Controlling TB on Wellington's city fringe


Caption: Near Wellington, farmers help keep possum numbers down and stop TB coming down from the hills. 
Richard Iremonger - Farm Manager, Battle Hill Farm Park, Pauatahanui  
I'm Richard Iremonger. I lease 400 hectares around Wellington here in four separate blocks, and I have the license on this farm park from Greater Wellington Regional Council, who own it and it's open to the public. 
We run sheep, cattle and deer here. The deer is in a farmed environment so the public can see them in that environment.  
I've worked on properties as shepherd and head shepherds where we've had one big property that was in three different sectors, so we'd have to TB test between each area of the farm. 
I have to do that here, this farm's under movement control, so we have to test from here to the other farms. 
I worked on a large deer farm where we had a lot of reactors, but they were only avian. So, yeah had a fair share of it around the place.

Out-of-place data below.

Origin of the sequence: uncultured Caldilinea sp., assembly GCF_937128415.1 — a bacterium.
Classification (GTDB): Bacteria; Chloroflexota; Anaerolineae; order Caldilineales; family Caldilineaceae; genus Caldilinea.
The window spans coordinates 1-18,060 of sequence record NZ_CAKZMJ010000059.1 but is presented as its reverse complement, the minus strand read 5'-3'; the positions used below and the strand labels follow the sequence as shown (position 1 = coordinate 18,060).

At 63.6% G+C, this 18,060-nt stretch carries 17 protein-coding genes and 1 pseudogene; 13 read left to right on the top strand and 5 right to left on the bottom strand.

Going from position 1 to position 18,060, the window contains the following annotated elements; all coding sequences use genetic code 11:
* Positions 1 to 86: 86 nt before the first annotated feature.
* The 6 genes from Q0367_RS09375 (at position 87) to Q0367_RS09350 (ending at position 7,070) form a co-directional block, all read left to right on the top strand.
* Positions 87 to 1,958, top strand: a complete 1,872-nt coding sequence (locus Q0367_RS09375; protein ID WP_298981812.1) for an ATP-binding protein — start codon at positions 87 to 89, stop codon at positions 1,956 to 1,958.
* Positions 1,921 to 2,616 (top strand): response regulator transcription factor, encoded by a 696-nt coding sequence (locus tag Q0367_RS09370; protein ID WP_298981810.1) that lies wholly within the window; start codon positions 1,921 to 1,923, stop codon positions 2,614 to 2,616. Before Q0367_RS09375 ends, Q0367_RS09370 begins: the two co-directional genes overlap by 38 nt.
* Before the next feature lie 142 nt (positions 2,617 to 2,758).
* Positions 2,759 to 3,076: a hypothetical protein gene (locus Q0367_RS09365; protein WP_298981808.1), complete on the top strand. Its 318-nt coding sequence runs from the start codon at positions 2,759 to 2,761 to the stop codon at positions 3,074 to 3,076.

Been some big changes here. I just need to keep moving forward and keep progressing, keep targeting it to keep the numbers down. 
There's definitely a sign of young numbers pushing back in that we need to keep control of. From what I'm aware there's ground crews that are consistently checking on the area.  
I was talking to a couple of older gentlemen in the farming industry, and they said to me that M. bovis today was what they dealt with, with TB back in the early days. And as a young fella, I didn't know too much about the old days of TB, and it really surprised me when he said that.  
I think the best way forward for knocking TB out is our own farmers doing their own control of wildlife, as well as monitoring the TB statuses with the testing, and in these bigger areas, we still need to be doing big drops to control it, so we can keep on top of it, so we can't all get out into those big areas and get a good kill. So, we need to be keeping on top of it in other ways, otherwise we're going to be in for some trouble. 
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